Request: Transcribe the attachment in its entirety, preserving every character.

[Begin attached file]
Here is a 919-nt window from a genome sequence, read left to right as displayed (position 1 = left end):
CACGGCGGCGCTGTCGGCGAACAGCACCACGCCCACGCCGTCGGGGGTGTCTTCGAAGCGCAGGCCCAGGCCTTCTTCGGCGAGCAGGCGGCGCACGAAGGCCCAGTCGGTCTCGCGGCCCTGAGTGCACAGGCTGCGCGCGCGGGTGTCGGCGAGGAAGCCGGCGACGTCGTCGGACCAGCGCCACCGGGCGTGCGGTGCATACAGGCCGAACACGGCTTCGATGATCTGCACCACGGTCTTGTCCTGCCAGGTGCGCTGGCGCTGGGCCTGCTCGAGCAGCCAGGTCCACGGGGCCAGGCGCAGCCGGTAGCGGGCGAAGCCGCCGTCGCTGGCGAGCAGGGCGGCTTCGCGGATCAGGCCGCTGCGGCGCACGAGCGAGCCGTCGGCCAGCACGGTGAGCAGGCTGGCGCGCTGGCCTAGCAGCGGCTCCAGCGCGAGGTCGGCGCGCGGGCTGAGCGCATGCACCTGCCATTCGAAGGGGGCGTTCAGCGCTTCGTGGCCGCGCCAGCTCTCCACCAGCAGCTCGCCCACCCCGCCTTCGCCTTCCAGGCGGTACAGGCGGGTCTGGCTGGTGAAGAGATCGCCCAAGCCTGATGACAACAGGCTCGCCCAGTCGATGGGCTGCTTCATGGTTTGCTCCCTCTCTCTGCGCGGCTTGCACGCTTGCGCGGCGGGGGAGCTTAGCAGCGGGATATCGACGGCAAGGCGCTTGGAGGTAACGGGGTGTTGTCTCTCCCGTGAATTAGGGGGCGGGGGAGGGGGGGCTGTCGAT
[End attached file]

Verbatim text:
Here is a 919-nt window from a genome sequence, read left to right as displayed (position 1 = left end):
CACGGCGGCGCTGTCGGCGAACAGCACCACGCCCACGCCGTCGGGGGTGTCTTCGAAGCGCAGGCCCAGGCCTTCTTCGGCGAGCAGGCGGCGCACGAAGGCCCAGTCGGTCTCGCGGCCCTGAGTGCACAGGCTGCGCGCGCGGGTGTCGGCGAGGAAGCCGGCGACGTCGTCGGACCAGCGCCACCGGGCGTGCGGTGCATACAGGCCGAACACGGCTTCGATGATCTGCACCACGGTCTTGTCCTGCCAGGTGCGCTGGCGCTGGGCCTGCTCGAGCAGCCAGGTCCACGGGGCCAGGCGCAGCCGGTAGCGGGCGAAGCCGCCGTCGCTGGCGAGCAGGGCGGCTTCGCGGATCAGGCCGCTGCGGCGCACGAGCGAGCCGTCGGCCAGCACGGTGAGCAGGCTGGCGCGCTGGCCTAGCAGCGGCTCCAGCGCGAGGTCGGCGCGCGGGCTGAGCGCATGCACCTGCCATTCGAAGGGGGCGTTCAGCGCTTCGTGGCCGCGCCAGCTCTCCACCAGCAGCTCGCCCACCCCGCCTTCGCCTTCCAGGCGGTACAGGCGGGTCTGGCTGGTGAAGAGATCGCCCAAGCCTGATGACAACAGGCTCGCCCAGTCGATGGGCTGCTTCATGGTTTGCTCCCTCTCTCTGCGCGGCTTGCACGCTTGCGCGGCGGGGGAGCTTAGCAGCGGGATATCGACGGCAAGGCGCTTGGAGGTAACGGGGTGTTGTCTCTCCCGTGAATTAGGGGGCGGGGGAGGGGGGGCTGTCGAT